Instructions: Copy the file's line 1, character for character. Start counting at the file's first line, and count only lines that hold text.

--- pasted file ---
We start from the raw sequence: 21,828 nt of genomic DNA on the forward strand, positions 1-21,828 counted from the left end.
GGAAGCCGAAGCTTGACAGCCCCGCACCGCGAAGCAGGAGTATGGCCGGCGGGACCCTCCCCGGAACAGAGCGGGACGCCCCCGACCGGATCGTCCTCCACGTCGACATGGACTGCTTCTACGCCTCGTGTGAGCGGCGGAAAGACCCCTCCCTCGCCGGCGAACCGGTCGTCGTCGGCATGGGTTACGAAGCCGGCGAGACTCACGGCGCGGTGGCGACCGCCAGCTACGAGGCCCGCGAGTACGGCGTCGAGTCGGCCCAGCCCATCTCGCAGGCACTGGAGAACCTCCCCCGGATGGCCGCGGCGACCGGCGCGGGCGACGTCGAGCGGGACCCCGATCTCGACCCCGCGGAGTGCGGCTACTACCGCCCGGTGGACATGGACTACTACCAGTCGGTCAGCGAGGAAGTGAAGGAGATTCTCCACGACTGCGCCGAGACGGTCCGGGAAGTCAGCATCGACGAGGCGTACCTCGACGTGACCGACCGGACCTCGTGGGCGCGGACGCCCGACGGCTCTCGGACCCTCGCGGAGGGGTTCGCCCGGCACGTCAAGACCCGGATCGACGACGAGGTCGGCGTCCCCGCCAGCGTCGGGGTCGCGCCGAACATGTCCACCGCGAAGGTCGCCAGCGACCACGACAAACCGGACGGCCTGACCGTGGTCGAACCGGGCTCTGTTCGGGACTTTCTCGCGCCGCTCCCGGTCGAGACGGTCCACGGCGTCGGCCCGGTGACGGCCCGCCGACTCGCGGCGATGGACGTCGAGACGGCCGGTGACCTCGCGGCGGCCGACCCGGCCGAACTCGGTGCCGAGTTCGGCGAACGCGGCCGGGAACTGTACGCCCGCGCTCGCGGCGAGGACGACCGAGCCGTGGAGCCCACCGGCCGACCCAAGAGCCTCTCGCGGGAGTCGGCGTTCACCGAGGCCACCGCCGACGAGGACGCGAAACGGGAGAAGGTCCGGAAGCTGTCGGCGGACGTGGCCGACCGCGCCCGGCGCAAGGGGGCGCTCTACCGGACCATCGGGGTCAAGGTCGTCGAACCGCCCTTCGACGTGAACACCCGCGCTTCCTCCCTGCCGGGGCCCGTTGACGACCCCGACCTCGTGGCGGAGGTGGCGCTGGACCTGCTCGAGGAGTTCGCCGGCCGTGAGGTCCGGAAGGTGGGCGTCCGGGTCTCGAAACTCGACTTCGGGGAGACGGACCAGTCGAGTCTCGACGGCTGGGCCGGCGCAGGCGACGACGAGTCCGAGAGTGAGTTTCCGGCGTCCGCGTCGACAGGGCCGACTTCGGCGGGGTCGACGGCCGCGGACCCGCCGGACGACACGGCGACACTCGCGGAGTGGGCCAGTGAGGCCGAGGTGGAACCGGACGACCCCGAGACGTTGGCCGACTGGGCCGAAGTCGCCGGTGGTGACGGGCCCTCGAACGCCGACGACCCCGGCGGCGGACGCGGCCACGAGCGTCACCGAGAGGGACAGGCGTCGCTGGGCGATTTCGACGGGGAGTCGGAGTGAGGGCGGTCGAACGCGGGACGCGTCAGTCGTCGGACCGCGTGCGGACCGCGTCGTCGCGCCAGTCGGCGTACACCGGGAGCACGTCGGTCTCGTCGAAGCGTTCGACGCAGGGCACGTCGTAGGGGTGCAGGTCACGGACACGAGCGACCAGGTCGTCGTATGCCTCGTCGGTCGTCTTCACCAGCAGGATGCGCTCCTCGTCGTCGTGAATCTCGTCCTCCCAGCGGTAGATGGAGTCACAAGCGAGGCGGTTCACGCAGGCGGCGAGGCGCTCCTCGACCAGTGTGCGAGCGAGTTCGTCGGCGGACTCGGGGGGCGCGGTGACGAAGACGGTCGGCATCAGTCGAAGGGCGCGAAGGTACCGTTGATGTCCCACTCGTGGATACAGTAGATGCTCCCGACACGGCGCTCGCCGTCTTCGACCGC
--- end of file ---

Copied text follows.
We start from the raw sequence: 21,828 nt of genomic DNA on the forward strand, positions 1-21,828 counted from the left end.